So, as the status of hero was usurped by performers, the focus of the limelight began to shift--or, better, it was as if another limelight (infrared, off the spectrum) began to shine invisibly upon those to whom all performances are addressed.
Which implanted a sense of entitlement, a desire for public significance commensurate with our unconscious sense of centrality. Celebrities held a monopoly on the most precious scarce resource in a fully mediated society. Attention. They were gorging on it. For spectators, the most basic of specifically human needs--the need for acknowledgment, for significance--was left unsatisfied. Unlike premodern monarchs, openly flattered when minstrels and jesters postured before them, postmodern fans, implicitly flattered, had to take action if they were going to make their covert centrality apparent--as only seems fair.
All that was lacking were the means.
Until recently.
Coached by performer heroes, once passive spectators pushed themselves forward as the new technological venues opened up--and not only in what are called "reality shows." Other reality shows, under other names, sprang up everywhere. What they all have in common is the celebration of people refusing just to be spectators, all the mini-celebrities, for example, who dominate chat rooms and game sites, hundreds of them, thousands of them--and the blogs, the life journals, illustrated with digitized photos--and every would-be band in the world can burn a CD and produce cool cover art and posters. There are so many platforms now, so many performers.
Alexander the Great? Napoleon? Douglas McArthur? Really! Who did they think they were? I mean, there's a limit to how much self-esteem we want to encourage, right? Sometimes it's hard to believe that people were supposed to admire those egomaniacs.
This goes beyond the military and political. Take the Big Thinkers. Aristotle? Augustine? Descartes? Kant? It suddenly hits you. The sheer brass of those guys, pontificating about the ultimate nature of reality, and the purpose of our lives. I mean, who did they think they were?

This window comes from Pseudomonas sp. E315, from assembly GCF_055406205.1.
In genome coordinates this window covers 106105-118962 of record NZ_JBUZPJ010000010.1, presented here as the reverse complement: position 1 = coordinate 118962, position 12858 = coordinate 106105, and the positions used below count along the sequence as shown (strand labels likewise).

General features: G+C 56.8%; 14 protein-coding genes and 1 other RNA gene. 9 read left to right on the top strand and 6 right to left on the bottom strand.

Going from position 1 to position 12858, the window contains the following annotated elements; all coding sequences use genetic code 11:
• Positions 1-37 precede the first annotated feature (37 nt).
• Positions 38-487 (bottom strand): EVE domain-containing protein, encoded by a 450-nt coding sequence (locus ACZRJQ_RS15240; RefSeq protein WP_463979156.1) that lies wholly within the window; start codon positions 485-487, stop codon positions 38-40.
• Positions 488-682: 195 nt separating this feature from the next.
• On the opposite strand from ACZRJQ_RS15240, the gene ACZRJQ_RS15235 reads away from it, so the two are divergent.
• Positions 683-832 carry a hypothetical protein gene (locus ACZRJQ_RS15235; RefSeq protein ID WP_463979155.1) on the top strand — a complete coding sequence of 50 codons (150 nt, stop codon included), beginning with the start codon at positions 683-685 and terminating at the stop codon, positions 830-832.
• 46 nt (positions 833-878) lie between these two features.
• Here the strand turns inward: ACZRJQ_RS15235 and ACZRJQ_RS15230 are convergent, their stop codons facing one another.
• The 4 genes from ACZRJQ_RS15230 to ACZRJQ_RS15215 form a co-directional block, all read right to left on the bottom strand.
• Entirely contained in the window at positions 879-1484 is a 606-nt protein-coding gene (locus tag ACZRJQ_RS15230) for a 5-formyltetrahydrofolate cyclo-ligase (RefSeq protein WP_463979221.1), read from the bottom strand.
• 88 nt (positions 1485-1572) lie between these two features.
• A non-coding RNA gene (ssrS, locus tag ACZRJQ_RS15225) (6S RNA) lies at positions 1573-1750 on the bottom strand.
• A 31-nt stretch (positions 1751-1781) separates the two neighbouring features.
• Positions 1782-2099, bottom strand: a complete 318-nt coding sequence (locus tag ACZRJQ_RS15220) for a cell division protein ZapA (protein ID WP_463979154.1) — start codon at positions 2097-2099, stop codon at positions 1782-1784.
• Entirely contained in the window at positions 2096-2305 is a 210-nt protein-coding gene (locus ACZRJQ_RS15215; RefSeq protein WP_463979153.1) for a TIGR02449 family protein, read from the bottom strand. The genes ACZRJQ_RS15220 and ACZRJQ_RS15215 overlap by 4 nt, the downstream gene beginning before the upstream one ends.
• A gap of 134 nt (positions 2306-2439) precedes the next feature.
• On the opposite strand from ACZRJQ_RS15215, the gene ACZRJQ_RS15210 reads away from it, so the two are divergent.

The old-style heroes just weren't empowering, that's the point. They had an intimidating kind of greatness that could make you feel like not bothering to develop your own average greatness....
Again, this isn't about burning books or paintings or anything drastic. By all means, lavish attention on the heroes of the past, transform them into celebrities, because that's where we want them, up there in La-La land with Britney and Becks and Gandalf. Drape those gigantic banners on the museum facades--the more gigantic the better--and celebrate their centennials, and all their other ennials as well, the more often the better, because the more of that we do, the more proportionality we get, that's the irony, and that's what this is all about. Keep treating the greats of yore like the Stars of the Hour and they will all melt into each other, into a pudding of indistinguishable greatness.
It's the same with inserting Ben Stein's face into the Mona Lisa, using snatches of the Ninth Symphony in margarine commercials, putting Einstein and Picasso on Apple/Mac billboards--stuff like that, over and over and over again, until everything gets absorbed and takes its place among the options, like everything else.
That's fair, right?
But, who knows, reality TV could turn out to be a fad. The shift in focus, however, the shift to spectators will not. What is likely to last, for example, is the rage for the memoir--and for all the fiction that mimics the memoir, the whole Bridget Jones Diary genre...
So it's not just autobiographies of the famous anymore. We are inundated with stories of ordinary folk--shattered by drugs, stricken by disease, worried about the size of their thighs, stranded in the wild, captured by the mullahs, spending Tuesdays with Morrie, giving kidneys to their sisters, awakened from comas, being dumped by clueless boyfriends, on and on. What is it with these stories?
Identification. Self-recognition.
And the aim of all these therapeutic missions, the grail? A particular sensation, cherished by all the participants in this ritual of self-overcoming. It's that feeling that wells up, reaching for release, wells up and overflows when at last it finds expression in words and sobs, blessed self-expression and the liberation that follows the unburdening. Free at last from the weight of repression and self-loathing and self-doubt, admitted, at last, into the light of self-acceptance made public, welcomed, acknowledged, recognized--and, yes, celebrated.
Just for being you.
Mr. Rogers would approve...